Be Ready For An Emergency

This might seem like a detour from your normal health advice, but it certainly isn’t. Emergencies sometimes turn out to be a life or death situation. If you have the knowledge and tools you need to improve the situation, you can literally save someone’s life, including your own.

The best way to prevent an emergency is to avoid them in the first place. Be a defensive driver, avoid dangerous situation, etc. But no matter what we do accidents can and do occur all the time.

I, along with many other people, are under the belief that everyone should have basic first aid and CPR training. Watching it on tv does not count. You have to get in a classroom and practice the necessary skills. If it has been a number of years since you have taken the course then perhaps it is time you took a refresher course.

(Disclaimer: While I offer some of the basics here, reading about this stuff can never replace actually practicing it.)

So some people watch CPR happening on tv and actually believe they can do it in an emergency situation without proper training. They think that CPR is just blowing air into a person’s mouth and pounding on their chest. This is foolhardy at best and dangerous at worst.

The easy way that we all remember how to do CPR (or at least used to) is by minding our ABC’s. First comes Airway, then Breathing, and finally Circulation. If you haven’t taken a class in a few years then you won’t know that the guidelines changed a bit. It is now CAB. Circulation comes first because recent research has shown that circulating the blood to the brain is more important than getting more oxygen in the blood by breathing. Again, please go take a class, even if you took one 10 years ago.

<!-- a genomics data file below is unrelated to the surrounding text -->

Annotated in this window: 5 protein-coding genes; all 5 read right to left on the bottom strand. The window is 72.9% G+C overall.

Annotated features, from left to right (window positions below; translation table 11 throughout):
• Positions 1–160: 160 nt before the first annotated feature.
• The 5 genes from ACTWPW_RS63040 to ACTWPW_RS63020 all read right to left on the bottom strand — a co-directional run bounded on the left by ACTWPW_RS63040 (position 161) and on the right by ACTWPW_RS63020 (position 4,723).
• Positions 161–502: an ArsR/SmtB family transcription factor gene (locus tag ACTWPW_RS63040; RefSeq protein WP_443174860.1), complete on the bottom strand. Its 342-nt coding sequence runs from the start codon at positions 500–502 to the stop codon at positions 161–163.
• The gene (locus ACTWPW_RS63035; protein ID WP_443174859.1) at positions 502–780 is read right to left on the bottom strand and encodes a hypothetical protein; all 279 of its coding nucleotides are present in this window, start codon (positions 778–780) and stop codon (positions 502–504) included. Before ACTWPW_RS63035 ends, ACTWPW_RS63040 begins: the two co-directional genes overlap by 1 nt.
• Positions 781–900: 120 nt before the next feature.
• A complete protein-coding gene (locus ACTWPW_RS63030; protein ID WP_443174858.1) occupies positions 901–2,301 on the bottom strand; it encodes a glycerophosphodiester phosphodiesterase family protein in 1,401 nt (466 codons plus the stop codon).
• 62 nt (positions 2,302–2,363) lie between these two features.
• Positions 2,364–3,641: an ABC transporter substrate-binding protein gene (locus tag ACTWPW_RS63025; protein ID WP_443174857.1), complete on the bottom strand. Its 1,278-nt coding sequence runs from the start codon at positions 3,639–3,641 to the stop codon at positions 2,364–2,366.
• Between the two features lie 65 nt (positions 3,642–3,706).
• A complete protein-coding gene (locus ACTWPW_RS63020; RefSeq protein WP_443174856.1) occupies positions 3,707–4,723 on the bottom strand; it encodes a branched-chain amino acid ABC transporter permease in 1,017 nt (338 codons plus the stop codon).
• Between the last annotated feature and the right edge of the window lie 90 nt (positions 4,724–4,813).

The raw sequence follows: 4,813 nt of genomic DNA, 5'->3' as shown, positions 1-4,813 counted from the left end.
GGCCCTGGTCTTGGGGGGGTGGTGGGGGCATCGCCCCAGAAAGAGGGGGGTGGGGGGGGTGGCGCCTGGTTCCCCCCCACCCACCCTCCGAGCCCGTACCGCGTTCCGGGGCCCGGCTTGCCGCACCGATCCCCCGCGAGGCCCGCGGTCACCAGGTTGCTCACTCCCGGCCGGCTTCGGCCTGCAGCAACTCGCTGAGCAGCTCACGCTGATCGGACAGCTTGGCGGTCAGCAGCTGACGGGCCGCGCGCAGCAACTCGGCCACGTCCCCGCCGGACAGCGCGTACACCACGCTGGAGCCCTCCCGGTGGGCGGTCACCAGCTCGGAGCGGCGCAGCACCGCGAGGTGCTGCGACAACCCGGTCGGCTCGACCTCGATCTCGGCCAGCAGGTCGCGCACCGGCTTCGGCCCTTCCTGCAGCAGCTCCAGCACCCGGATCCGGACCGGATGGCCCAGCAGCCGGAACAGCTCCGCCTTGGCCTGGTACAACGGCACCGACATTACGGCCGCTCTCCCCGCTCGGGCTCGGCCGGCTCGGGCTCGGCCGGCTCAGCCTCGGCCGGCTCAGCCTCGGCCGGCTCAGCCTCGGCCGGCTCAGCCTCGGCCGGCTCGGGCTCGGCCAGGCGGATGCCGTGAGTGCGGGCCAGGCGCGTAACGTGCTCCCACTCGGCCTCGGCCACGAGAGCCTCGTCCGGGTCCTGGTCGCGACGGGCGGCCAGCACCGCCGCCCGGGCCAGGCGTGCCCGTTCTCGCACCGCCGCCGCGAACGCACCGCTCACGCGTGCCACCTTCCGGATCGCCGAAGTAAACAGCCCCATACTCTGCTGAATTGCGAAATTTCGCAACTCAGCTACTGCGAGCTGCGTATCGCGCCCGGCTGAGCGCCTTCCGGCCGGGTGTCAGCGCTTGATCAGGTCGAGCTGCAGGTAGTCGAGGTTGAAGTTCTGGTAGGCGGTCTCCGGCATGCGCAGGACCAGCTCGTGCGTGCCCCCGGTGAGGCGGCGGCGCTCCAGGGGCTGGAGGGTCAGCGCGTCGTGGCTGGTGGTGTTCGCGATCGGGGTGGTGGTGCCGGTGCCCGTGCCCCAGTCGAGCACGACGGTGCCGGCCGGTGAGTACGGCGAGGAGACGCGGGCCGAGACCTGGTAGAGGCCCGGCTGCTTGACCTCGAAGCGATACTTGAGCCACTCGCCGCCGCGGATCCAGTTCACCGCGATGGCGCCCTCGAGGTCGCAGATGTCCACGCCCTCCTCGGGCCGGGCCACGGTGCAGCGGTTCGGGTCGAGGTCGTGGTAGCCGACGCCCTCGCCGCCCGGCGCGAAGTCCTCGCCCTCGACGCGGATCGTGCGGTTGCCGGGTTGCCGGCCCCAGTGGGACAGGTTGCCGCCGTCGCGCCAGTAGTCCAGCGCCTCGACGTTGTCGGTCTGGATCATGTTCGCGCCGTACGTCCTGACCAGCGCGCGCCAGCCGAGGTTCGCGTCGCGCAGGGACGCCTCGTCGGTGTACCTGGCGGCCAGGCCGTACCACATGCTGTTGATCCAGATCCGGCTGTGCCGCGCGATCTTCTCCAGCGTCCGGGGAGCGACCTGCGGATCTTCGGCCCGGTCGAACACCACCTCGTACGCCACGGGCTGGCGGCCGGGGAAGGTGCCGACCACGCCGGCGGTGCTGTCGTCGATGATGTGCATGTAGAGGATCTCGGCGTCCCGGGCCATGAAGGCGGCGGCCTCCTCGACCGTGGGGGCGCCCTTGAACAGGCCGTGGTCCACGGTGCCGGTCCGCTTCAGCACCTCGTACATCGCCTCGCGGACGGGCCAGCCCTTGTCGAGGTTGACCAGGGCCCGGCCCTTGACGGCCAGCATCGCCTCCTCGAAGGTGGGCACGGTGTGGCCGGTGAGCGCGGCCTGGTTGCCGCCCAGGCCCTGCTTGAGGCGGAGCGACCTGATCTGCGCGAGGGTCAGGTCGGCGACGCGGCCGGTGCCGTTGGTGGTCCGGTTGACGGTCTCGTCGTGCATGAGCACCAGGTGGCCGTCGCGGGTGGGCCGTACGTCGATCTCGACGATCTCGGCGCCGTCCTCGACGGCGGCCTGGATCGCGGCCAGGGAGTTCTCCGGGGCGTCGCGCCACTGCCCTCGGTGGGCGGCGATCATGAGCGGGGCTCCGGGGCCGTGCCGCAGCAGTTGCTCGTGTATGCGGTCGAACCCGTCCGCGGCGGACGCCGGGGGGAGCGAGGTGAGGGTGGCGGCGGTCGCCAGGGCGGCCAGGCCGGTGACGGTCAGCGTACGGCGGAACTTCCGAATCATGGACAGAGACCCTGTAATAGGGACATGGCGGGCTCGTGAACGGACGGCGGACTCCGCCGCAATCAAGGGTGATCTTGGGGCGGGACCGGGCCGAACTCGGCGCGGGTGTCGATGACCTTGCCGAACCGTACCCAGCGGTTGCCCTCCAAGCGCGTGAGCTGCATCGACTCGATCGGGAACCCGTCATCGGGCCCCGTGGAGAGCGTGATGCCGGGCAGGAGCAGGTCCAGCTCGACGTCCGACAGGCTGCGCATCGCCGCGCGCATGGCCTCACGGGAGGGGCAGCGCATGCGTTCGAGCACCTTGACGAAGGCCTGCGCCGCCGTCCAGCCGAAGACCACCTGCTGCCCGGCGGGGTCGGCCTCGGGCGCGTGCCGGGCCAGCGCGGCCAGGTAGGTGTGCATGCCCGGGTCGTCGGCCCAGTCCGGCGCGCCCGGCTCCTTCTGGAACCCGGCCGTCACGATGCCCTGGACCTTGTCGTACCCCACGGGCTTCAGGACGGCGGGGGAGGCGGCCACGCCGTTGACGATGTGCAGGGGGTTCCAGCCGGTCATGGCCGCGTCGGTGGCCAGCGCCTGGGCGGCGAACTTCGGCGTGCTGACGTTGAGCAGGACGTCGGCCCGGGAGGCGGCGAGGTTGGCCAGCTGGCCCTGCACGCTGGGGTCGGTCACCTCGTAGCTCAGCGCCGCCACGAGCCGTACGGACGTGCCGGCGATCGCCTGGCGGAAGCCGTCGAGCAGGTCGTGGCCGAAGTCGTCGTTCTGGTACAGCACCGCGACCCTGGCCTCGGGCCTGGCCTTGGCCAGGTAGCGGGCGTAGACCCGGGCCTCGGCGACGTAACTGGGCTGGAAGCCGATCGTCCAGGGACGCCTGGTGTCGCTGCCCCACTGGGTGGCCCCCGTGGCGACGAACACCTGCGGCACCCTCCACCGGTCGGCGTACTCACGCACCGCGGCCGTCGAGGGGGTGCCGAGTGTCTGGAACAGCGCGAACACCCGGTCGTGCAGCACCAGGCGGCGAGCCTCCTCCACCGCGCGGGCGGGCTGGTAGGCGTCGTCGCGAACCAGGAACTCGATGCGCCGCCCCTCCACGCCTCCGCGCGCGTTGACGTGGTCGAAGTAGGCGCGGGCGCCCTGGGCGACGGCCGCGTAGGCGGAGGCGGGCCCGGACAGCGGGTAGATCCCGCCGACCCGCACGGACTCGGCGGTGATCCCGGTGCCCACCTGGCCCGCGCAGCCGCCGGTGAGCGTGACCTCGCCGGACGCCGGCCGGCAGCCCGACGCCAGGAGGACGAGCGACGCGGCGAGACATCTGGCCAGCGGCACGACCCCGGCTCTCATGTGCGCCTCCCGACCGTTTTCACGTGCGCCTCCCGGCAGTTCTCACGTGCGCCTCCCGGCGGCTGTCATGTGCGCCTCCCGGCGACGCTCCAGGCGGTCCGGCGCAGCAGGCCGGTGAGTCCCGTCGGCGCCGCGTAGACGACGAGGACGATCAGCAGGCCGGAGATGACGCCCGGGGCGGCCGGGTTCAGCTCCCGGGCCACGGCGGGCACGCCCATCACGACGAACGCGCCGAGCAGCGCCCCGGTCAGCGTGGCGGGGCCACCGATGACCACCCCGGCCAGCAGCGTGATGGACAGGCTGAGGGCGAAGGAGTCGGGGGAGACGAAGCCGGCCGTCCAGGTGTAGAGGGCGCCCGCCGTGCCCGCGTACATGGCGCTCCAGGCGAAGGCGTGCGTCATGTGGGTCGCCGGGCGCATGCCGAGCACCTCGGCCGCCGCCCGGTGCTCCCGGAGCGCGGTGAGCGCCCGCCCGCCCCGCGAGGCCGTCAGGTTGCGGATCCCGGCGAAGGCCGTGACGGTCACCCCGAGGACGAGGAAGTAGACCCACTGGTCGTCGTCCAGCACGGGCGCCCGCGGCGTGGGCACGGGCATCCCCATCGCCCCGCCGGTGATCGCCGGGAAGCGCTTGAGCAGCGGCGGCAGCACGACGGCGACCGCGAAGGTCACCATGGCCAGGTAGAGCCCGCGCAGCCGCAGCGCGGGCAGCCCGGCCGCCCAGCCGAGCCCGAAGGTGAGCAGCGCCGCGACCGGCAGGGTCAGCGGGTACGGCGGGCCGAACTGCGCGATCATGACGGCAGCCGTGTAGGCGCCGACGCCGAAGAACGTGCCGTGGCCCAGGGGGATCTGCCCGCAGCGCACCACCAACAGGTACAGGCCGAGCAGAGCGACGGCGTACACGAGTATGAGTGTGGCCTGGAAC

2010 CPR Layman Guidelines2010 CPR AHA Scientific Guidelines

In a situation requiring CPR you should ALWAYS call 911 first! Only then can you proceed to CPR. If your workplace has a defibrillator you should know how to use it. Then proceed to do CPR.

The American Heart Association has shown through its research that a “hands only” approach to CPR is still much better than doing nothing, and almost as effective as managing the the airway and breathing for the person. If you go into panic mood and all else fails simply doing chest compressions fast and hard will prolong a person’s life, hopefully long enough till emergency responders can get there.

The other part of being able to respond to an emergency situation is to have a first aid kit AND first aid training.

You should have some basic emergency supplies in your home, car, and place of work. The type and amount in each kit will just depend on where you are traveling and what type of work you do. Your home emergency kit should be well stocked as well.

So when it comes to what you have in each kit it is good to think about the function it will serve instead of actual specific items. For instance, when you need pain relief you should have some ibuprofen or aspirin.

You should have things to clean wounds such as antibiotic ointment and a syringe to irrigate the wound with water. If you think about it, it is always good to have a bottle of water just to stay hydrated.

You need to have something that can stop bleeding, bandages, gauze, medical tape, all the way up to a large trauma pad.

You should also think about having things that can relieve burns, reduce allergic reactions, keep you warm, and well hydrated. The types of things you carry with you will all depend on the most likely situations you will face.

Having good knowledge about first aid will help you buy and build the best kit possible. And again I will emphasize the need to take a class and practice this stuff. Reading it here should only spark your interest. Right now you should be saying to yourself, “Maybe I should go sign up for a CPR and first aid class”. I can guarantee you won’t regret it!

This is our 27th challenge in The Personal Health Challenge Series…